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Sat, 15 June 2024

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Labour Calls For Regional Job Support To Tackle Economic Inactivity

Job Centre

3 min read

Labour has called for a more dynamic approach to tackling the UK’s economic inactivity issues by tailoring employment support at a local level and expanding the accessibility of Job Centre support.

Increased rates of economic inactivity has become a battleground issue for politicians as the UK’s poor economic growth eats into living standards. 

The term economic inactivity describes people who are not working and have not been seeking work within the last four weeks, and/or are unable to start work within the next two weeks.

It has risen by 830,000 among adults since the pandemic, with 76% of the rise among those aged 50 and over.

The main reason for rising economic inactivity is long-term sickness, with the number of working-age people inactive because of it rising by 460,000 since the start of the pandemic to 2.5m by late 2022.

Other reasons people are leaving the work market include caring for relatives – like child care – and early retirement.  

Shadow work and pensions secretary Jonathan Ashworth believes that to help tackle the issue of economic inactivity, the government needs to ensure employment support is more localised to “move away from this idea that the secretary of state can sit behind the desk [at the] work and pensions department and design all the employment schemes”.

Ashworth said local approaches are vital to tackle the country's "anaemic" growth as the IMF forecast the UK is set to have the lowest GDP growth in the G7 in 2023 at -0.6%.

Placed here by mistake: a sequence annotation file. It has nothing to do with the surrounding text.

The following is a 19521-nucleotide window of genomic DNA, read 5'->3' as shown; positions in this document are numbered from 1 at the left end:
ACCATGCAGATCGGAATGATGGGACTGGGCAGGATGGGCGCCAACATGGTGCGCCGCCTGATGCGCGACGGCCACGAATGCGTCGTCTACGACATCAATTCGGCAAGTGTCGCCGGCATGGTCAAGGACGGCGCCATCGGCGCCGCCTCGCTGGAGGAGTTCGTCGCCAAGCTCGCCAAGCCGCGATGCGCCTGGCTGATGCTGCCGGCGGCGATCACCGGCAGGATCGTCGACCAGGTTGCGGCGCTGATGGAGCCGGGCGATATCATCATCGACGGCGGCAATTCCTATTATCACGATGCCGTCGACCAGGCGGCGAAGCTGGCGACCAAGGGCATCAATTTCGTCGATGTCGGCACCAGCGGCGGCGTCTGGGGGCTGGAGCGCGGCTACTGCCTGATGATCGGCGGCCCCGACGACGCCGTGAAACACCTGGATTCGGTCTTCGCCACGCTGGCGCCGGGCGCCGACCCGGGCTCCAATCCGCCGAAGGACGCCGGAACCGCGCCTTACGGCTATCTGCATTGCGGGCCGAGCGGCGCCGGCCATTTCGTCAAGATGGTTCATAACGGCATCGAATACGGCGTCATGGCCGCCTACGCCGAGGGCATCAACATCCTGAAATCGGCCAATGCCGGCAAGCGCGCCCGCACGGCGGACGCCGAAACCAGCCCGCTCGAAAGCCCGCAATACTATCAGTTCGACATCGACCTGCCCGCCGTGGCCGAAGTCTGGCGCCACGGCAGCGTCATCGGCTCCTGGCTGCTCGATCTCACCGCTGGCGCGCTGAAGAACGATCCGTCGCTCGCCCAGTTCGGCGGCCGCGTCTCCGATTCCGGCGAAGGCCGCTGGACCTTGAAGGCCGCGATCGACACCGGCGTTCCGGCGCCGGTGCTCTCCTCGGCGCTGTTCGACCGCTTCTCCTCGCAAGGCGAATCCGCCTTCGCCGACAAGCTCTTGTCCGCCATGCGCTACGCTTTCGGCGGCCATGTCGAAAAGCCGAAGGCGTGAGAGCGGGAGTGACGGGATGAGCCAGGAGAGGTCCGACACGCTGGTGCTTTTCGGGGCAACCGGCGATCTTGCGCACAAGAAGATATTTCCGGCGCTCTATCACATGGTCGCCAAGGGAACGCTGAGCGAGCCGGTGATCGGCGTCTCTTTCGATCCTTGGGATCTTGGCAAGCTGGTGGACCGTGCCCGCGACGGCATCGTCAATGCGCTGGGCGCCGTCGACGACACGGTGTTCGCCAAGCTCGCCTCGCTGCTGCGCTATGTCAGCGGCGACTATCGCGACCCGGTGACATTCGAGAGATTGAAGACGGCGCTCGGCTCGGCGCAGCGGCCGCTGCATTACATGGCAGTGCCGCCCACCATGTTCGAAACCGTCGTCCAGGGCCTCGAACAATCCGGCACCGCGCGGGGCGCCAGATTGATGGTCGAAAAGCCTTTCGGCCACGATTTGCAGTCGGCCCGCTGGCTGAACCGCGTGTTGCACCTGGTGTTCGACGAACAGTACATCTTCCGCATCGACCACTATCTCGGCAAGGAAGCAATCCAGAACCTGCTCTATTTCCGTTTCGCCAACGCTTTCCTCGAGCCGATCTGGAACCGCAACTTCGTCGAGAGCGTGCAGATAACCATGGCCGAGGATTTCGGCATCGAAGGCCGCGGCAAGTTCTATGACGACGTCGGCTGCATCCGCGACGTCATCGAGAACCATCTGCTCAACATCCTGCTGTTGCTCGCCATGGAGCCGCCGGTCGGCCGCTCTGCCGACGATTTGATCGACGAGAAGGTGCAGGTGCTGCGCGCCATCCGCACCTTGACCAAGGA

“We want to really shift the power and resources out of Whitehall and give it to these local areas -  whether it's Andy Burnham or Andy Street or Tracy Brabin or whatever the appropriate local arrangement is,” Ashworth told PoliticsHome.

“And say to these local areas: 'You get on and design the employment services and retraining support that you think is needed to get people into jobs in your economy - to create new jobs and attract inward investment'.

“So, our approach is not just significant welfare reforms to the benefit system, it's also… levelling up; this is a real crystal clear example of how we can level up the country... [with a] big shift out of the department of work and pensions.”

Other Labour ideas include opening Job Centre services to everyone by removing the requirement for a person to be on Universal Credit to receive job hunting support.

“If you put employment advisers from the Job Centre – or Job Centre type advisers in mental health services, addiction services – these advisers can also have a beneficial impact in terms of helping people who are out of work for sickness returning to work,” said Ashworth.

“So that's the other big area that we've been pushing the government on as well.”

His remarks come ahead of the budget next week where economic inactivity and economic growth are set to take centre stage, with work and pensions secretary Mel Stride expected to make announcements on welfare reform.

According to the Sunday Times, government funding to companies to provide “health appraisals” are one of the options being considered to reduce the number of people economically inactive due to long-term sickness.

Elsewhere, according to the BBC, the government is considering a Job Centre league table, which would include issuing £250 vouchers to staff who get the most people into jobs.

Chancellor Jeremy Hunt in his Autumn Statement last year said more than 600,000 people would be required to meet with a work coach to receive more support finding employment.

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